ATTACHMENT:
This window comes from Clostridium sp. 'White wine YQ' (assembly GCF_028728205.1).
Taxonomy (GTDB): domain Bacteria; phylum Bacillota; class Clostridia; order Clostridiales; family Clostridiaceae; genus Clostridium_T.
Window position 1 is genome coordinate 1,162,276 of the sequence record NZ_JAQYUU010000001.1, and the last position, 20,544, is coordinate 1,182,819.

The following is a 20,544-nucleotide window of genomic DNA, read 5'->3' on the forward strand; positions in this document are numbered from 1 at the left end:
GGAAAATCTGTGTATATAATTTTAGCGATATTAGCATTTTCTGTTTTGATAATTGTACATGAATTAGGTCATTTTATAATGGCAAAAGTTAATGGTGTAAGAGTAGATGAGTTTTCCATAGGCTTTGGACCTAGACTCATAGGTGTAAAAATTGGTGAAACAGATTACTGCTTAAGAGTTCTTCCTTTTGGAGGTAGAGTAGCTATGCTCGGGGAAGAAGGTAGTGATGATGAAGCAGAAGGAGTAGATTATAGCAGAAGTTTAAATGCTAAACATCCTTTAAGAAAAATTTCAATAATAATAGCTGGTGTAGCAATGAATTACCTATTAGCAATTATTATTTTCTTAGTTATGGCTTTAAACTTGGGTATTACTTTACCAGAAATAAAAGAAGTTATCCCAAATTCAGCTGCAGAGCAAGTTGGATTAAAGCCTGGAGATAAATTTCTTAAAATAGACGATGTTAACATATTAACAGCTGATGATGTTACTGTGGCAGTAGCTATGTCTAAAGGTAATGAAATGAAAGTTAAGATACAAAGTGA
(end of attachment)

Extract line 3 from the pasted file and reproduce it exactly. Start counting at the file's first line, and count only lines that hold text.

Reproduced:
Window position 1 is genome coordinate 1,162,276 of the sequence record NZ_JAQYUU010000001.1, and the last position, 20,544, is coordinate 1,182,819.